Terri Ann Parnell, DNP, RN, is principal and founder of Health Literacy Partners, LLC, and adjunct assistant professor at Hofstra North Shore-LIJ School of Graduate Nursing and Physician Assistant Studies, Hempstead, N.Y. In this second part of the Q&A, Parnell talks about resources she recommends for those interested in learning about health literacy and how she became involved in the field.
What resources do you recommend for nurse educators who want to learn more about health literacy and patient education?
I would begin with “Health Literacy: A Prescription to End Confusion (2004),” published by The National Academies Press, which is a landmark publication. This will provide a great foundational overview.
As a member of the IOM Roundtable, I would suggest visiting the IOM’s Roundtable on Health Literacy website. It has many commissioned papers and perspectives that are extremely informative on a variety of topics related to health literacy.
The CDC has a specific section dedicated to health literacy with many resources and training activities. It also provides a tool that will assist in the development of written materials called the Clear Communication Index.
The Agency for Healthcare Research and Quality has many resources, in particular the Health Literacy Universal Precaution Toolkit, which would be helpful to nurses in primary care settings. In addition, the AHRQ’s Patient Education Materials Assessment Tool is available as a resource for printed materials.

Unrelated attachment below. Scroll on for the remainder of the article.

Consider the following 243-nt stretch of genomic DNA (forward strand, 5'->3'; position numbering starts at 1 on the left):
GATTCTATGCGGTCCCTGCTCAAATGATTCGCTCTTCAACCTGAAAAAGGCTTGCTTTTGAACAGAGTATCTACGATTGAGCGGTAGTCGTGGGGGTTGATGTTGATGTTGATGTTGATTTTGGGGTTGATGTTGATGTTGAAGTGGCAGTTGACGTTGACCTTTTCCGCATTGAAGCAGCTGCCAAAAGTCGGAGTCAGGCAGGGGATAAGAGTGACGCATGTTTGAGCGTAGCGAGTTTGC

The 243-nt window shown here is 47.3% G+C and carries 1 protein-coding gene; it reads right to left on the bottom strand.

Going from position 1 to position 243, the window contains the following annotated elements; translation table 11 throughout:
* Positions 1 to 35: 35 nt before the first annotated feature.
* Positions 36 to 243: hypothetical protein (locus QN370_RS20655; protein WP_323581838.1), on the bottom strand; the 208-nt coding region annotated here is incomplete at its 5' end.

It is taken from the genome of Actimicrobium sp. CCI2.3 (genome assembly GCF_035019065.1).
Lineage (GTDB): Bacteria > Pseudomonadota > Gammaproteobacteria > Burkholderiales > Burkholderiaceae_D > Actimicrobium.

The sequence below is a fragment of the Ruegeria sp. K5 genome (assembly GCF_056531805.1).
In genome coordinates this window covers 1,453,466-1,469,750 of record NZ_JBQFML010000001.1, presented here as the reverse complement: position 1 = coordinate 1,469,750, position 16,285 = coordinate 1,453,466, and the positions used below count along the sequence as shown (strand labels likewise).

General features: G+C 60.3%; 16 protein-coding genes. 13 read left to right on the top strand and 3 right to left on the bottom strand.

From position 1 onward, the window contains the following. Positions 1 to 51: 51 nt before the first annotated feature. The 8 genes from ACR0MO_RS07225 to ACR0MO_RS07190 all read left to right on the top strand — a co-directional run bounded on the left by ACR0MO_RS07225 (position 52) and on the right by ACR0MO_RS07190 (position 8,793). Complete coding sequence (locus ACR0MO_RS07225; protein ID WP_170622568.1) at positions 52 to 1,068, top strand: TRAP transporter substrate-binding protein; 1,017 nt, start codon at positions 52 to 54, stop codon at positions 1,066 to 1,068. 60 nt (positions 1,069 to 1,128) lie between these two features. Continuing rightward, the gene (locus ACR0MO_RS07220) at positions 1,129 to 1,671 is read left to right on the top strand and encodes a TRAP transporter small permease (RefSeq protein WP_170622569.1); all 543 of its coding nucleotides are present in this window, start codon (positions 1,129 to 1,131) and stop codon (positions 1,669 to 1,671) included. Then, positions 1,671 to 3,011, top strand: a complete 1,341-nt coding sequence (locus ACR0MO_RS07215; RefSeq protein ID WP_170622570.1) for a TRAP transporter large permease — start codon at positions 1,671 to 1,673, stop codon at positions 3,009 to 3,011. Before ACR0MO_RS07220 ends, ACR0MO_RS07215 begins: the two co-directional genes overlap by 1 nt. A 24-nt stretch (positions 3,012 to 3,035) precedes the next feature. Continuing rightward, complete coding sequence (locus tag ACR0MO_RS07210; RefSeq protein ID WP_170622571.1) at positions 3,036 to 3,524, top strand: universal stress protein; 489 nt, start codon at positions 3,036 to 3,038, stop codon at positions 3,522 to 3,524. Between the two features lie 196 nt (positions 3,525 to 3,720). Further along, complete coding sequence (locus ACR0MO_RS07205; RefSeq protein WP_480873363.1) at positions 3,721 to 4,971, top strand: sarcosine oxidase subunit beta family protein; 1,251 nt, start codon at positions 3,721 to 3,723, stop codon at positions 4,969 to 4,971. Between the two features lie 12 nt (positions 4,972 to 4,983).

The National Action Plan to Improve Health Literacy was published in 2010 as a multi-sector effort that focuses on a health literate society.
Lastly, I would encourage nurses to visit the Happenings section of my website, Health Literacy Partners, for free resources.
How did you become involved in health literacy?
My foundation in health literacy really began while I was in nursing school. I went to a diploma program at St. Vincent’s Hospital in Greenwich Village, N.Y. The Sisters of Charity had tremendous faith and committed themselves to compassionate care to all in the community, and as you may imagine, Greenwich Village was quite diverse.
As part of our clinical assignments, we went out into all different communities and into single-room occupancies, which was housing that consisted of individual rooms for one or two residents in a large multiple-tenant building. It was such a humbling experience and where I feel my foundation in person-centered care and health literacy really began.
I am very grateful for the foundational nursing education I received at St. Vincent’s. In fact, while on the steps of Saint Patrick’s Cathedral — where my nursing school graduation ceremony was held — I mentioned to my family that I would publish a book one day. Little did I know then, that the topic of my second book would be “Health Literacy in Nursing: Providing Person-Centered Care.”
Read the first part of our Q&A with Terri Ann Parnell.
What health literacy principles have worked effectively in your nursing practice?